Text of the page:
St. Pete Mayor Rick Kriseman wants to use $1.2 million of the money recovered from BP as a result of oil spill litigation to develop a comprehensive resiliency plan that would ensure the city never finds itself in a situation where it needs to dump raw sewage into environmentally sensitive lands.
Kriseman is also proposing $1 million for replacement and repairs to the city’s wastewater assets, particularly in areas near environmentally sensitive lands.
During a press conference Wednesday at the city’s wastewater resources building near Tropicana Field, Kriseman pointed out that the plans for infrastructure improvements add to $24.45 million planned between 2016 and 2020.
“This is infrastructure that’s been in existence in some cases 75 years, in other cases, 10 years,” Kriseman said. “We’re always going to be working on our infrastructure.”
Kriseman said his goal was to use the $6.5 million BP settlement for resiliency and sustainability projects within the city.
“The responsible thing to do with one-time funding is to use it on one-time projects,” Kriseman said.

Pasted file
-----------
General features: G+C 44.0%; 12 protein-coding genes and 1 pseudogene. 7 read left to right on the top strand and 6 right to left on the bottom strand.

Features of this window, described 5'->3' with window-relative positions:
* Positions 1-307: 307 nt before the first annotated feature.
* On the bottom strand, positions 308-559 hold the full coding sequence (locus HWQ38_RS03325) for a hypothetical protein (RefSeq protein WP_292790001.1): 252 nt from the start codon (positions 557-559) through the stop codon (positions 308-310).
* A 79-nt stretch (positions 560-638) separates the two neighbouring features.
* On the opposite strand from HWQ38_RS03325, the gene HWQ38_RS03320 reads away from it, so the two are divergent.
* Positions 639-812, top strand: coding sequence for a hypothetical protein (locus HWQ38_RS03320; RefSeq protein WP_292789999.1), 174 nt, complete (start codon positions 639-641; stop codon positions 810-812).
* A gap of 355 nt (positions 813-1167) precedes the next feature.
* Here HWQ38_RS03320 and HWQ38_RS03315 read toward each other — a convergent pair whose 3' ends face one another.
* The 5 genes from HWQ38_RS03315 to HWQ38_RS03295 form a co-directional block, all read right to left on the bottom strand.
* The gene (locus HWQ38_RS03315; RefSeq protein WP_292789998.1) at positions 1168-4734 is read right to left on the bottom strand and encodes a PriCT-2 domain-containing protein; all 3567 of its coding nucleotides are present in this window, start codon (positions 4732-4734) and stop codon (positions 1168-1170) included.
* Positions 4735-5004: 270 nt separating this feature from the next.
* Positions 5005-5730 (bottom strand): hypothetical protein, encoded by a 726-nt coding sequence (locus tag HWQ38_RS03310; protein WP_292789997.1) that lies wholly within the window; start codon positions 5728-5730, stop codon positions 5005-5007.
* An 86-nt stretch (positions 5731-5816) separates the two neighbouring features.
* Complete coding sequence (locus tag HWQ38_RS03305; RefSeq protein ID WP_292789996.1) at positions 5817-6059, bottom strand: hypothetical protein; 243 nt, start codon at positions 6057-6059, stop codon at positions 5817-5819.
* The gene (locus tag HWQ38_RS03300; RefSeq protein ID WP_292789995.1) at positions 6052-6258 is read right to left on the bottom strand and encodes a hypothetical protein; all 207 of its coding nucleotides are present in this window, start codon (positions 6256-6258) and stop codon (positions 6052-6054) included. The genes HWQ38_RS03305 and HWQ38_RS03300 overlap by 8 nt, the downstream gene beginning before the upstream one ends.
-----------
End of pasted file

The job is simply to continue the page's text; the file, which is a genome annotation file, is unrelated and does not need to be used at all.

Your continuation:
With that in mind, Kriseman’s plan includes $250,000 for a climate action plan to make the city carbon-neutral, $1 million for a bike share program and another $1 million for retrofits to city facilities to make them more energy efficient.
The plan also includes money for a ferry that would go between St. Pete and Tampa, funds to complete a new Rec Center at Shore Acres, money to plant more trees in strategic places across the city and to acquire or replace the Bellows research vessel that was used in the aftermath of the BP oil spill.
And then there’s this — $1 million for the arts endowment. Asked what that has to do with resiliency and sustainability, Kriseman said sustainability is about more than just the environment.
“Having a strong arts community is good for our economy,” Kriseman said. “It’s a major driver for our economic development efforts. It’s why people come here — for the quality of life.”
The BP settlement money has already been doled out to the city and, according to Kriseman, is in an account collecting interest. Projects can begin as soon as City Council approves uses.
Council is expected to take up Kriseman’s plan at its meeting Thursday.
Kriseman said he decided how to use the money based on many conversations that have been ongoing among council members. The city has been taking steps to implement a bike share program sometime next year. They’ve also expressed concern over the city’s wastewater infrastructure.
As for the arts, City Council members have all been mostly supportive of continuing and eventually furthering funding.